Voices: Beyond the Beads
by Lani Sinclair
At the conference, most of us wore beads of different colors to signify whether we were breast or ovarian cancer survivors, previvors, genetic counselors, health professionals, or supporters. I wore beads to indicate I am BRCA negative. Several people asked me, “Then why are you here?” The answer is complicated. My sister was a founding member of FORCE, and I’m now on the Board, but there’s more to my commitment to this organization.
Last year, when I turned 57, it was an overwhelming yet triumphant birthday for me; a milestone no other woman in my family had achieved. My family history was devastating. My grandmother Lorene died of ovarian cancer when she was 39. My mother Betty died of breast cancer when she was 44. My cousin Donna died of ovarian cancer at 41, and four years ago my sister Sherry succumbed to ovarian cancer at age 56.
During Sherry’s 10-year battle with ovarian cancer, she became involved with many organizations. But FORCE became pivotal for her: a burgeoning organization that was one of the first to address the impact of hereditary cancer on families like ours. As a founding member of the Board, her life soon revolved around FORCE activities and members.
My own genetic testing results came back negative. This was wrenching for me, given my sister’s diagnosis. I suffered survivor’s guilt, which Sherry and I discussed. She recruited me to volunteer for FORCE; since I’m a writing consultant, she suggested I help with grant applications. Thus began my involvement with FORCE, where I kept a low profile because Sherry was such an energetic, effective, and dominant influence wherever she went.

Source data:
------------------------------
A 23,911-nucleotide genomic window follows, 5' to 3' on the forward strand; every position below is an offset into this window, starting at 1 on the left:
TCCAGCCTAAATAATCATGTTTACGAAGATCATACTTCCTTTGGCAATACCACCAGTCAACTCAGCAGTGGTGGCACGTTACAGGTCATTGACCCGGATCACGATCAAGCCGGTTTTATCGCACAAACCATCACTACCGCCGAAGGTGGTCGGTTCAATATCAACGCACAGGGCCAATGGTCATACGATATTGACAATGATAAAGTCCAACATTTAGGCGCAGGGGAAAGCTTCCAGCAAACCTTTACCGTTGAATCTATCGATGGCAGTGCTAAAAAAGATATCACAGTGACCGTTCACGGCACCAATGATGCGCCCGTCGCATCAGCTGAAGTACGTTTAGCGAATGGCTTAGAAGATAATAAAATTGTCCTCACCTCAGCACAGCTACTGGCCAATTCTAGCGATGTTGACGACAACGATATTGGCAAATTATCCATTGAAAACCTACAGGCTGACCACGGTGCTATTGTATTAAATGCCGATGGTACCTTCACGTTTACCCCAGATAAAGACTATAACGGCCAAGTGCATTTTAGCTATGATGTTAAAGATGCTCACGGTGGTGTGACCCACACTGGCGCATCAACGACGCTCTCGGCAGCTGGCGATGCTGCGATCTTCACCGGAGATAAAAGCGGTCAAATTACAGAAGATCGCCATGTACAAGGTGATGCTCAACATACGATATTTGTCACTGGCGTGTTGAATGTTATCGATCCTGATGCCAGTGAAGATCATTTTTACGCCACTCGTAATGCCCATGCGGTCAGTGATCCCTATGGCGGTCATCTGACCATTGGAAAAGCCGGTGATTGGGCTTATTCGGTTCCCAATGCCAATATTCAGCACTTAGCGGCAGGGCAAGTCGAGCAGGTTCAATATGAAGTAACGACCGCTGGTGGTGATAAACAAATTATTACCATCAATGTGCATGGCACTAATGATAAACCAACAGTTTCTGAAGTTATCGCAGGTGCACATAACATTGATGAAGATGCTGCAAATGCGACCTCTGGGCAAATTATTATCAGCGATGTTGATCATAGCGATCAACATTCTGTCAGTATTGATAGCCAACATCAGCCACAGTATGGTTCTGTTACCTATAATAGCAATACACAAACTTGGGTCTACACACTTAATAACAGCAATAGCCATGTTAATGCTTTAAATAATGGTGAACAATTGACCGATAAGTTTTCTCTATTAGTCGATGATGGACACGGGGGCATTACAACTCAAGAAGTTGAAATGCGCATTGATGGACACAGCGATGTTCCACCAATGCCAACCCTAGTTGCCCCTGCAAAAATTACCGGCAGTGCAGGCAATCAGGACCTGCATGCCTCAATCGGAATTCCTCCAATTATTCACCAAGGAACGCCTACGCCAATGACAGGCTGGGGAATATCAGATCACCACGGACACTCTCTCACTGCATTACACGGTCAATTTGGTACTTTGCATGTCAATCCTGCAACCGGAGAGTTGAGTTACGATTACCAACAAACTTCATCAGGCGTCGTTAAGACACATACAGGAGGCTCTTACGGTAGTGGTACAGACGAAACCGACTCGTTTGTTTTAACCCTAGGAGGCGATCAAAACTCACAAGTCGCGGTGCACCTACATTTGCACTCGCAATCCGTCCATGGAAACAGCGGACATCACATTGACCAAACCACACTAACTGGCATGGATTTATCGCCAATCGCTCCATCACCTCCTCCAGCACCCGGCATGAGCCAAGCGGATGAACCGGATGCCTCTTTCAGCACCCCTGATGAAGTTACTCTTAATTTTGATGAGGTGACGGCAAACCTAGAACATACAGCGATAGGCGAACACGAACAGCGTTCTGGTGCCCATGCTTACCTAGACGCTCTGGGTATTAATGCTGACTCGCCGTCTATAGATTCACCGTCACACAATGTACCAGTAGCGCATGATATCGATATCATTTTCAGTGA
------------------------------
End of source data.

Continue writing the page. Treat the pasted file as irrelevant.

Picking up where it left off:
After Sherry passed away, I was reluctant to increase my participation. I knew I could never fill her shoes. Yet I felt committed to FORCE, knowing how incredibly important it was to Sherry. FORCE helped her immeasurably during her illness. FORCE members became her loving friends. FORCE as a community of people who understand what my family has been through, and how family losses have impacted me, was important to me too.
When my mother died almost 40 years ago, nobody talked about hereditary cancer. My doctors noted her death in my files, but said little else about it. They didn’t mention, and I had no idea, that breast and ovarian cancers were linked. My grandmother’s abdominal cancer was probably ovarian but nobody talked about ovaries in the 1930s. When my cousin was diagnosed with ovarian cancer in the 1980s, I assumed our family was doomed and that I would someday be diagnosed with cancer. Sherry and I often discussed how an organization like FORCE could have helped us during those years. Now due to FORCE’s efforts, families like ours are much more informed and have far better information and more options than we did when our family history was being written.
This is a longer story than colored conference beads can reveal. I may not have had cancer, prophylactic surgery, or breast reconstruction—but I share with the rest of our community a passion and dedication to FORCE.
Exercising the Mind-to-Pen Connection
by Kathy Steligo